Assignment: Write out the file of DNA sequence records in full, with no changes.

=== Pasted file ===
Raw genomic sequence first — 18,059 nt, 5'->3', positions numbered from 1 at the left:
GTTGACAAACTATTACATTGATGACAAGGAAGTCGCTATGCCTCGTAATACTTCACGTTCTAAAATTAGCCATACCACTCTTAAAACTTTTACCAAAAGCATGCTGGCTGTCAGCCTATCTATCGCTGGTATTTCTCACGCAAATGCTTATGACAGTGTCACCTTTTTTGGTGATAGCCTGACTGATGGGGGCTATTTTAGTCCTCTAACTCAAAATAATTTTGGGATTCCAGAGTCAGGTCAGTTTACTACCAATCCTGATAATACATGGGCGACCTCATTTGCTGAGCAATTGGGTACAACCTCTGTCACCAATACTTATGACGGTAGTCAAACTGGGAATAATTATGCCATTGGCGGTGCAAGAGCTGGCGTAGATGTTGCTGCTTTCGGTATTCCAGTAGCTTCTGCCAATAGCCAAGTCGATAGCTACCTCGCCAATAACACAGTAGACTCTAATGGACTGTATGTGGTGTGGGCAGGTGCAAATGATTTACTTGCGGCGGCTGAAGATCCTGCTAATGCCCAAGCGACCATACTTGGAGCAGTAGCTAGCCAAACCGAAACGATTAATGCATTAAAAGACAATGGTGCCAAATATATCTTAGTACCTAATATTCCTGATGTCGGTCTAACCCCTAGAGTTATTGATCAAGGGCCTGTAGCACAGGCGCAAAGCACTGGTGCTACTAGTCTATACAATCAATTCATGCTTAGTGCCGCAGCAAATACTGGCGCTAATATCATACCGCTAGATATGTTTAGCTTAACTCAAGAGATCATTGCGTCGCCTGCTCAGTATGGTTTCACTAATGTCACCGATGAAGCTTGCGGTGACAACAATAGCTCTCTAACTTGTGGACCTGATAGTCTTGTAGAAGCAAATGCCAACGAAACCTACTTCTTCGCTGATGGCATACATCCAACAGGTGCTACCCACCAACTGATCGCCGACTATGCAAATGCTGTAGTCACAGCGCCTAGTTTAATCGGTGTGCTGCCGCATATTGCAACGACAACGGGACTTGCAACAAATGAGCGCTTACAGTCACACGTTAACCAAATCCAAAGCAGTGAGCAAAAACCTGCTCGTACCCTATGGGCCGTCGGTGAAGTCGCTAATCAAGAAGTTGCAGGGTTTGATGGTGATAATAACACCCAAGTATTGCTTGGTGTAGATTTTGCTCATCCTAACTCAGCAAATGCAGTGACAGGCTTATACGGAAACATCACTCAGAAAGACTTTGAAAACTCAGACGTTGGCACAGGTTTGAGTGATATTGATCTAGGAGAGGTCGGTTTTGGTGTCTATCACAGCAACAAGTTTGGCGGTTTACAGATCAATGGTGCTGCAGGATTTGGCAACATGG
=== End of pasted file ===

Raw genomic sequence first — 18,059 nt, 5'->3', positions numbered from 1 at the left:
GTTGACAAACTATTACATTGATGACAAGGAAGTCGCTATGCCTCGTAATACTTCACGTTCTAAAATTAGCCATACCACTCTTAAAACTTTTACCAAAAGCATGCTGGCTGTCAGCCTATCTATCGCTGGTATTTCTCACGCAAATGCTTATGACAGTGTCACCTTTTTTGGTGATAGCCTGACTGATGGGGGCTATTTTAGTCCTCTAACTCAAAATAATTTTGGGATTCCAGAGTCAGGTCAGTTTACTACCAATCCTGATAATACATGGGCGACCTCATTTGCTGAGCAATTGGGTACAACCTCTGTCACCAATACTTATGACGGTAGTCAAACTGGGAATAATTATGCCATTGGCGGTGCAAGAGCTGGCGTAGATGTTGCTGCTTTCGGTATTCCAGTAGCTTCTGCCAATAGCCAAGTCGATAGCTACCTCGCCAATAACACAGTAGACTCTAATGGACTGTATGTGGTGTGGGCAGGTGCAAATGATTTACTTGCGGCGGCTGAAGATCCTGCTAATGCCCAAGCGACCATACTTGGAGCAGTAGCTAGCCAAACCGAAACGATTAATGCATTAAAAGACAATGGTGCCAAATATATCTTAGTACCTAATATTCCTGATGTCGGTCTAACCCCTAGAGTTATTGATCAAGGGCCTGTAGCACAGGCGCAAAGCACTGGTGCTACTAGTCTATACAATCAATTCATGCTTAGTGCCGCAGCAAATACTGGCGCTAATATCATACCGCTAGATATGTTTAGCTTAACTCAAGAGATCATTGCGTCGCCTGCTCAGTATGGTTTCACTAATGTCACCGATGAAGCTTGCGGTGACAACAATAGCTCTCTAACTTGTGGACCTGATAGTCTTGTAGAAGCAAATGCCAACGAAACCTACTTCTTCGCTGATGGCATACATCCAACAGGTGCTACCCACCAACTGATCGCCGACTATGCAAATGCTGTAGTCACAGCGCCTAGTTTAATCGGTGTGCTGCCGCATATTGCAACGACAACGGGACTTGCAACAAATGAGCGCTTACAGTCACACGTTAACCAAATCCAAAGCAGTGAGCAAAAACCTGCTCGTACCCTATGGGCCGTCGGTGAAGTCGCTAATCAAGAAGTTGCAGGGTTTGATGGTGATAATAACACCCAAGTATTGCTTGGTGTAGATTTTGCTCATCCTAACTCAGCAAATGCAGTGACAGGCTTATACGGAAACATCACTCAGAAAGACTTTGAAAACTCAGACGTTGGCACAGGTTTGAGTGATATTGATCTAGGAGAGGTCGGTTTTGGTGTCTATCACAGCAACAAGTTTGGCGGTTTACAGATCAATGGTGCTGCAGGATTTGGCAACATGG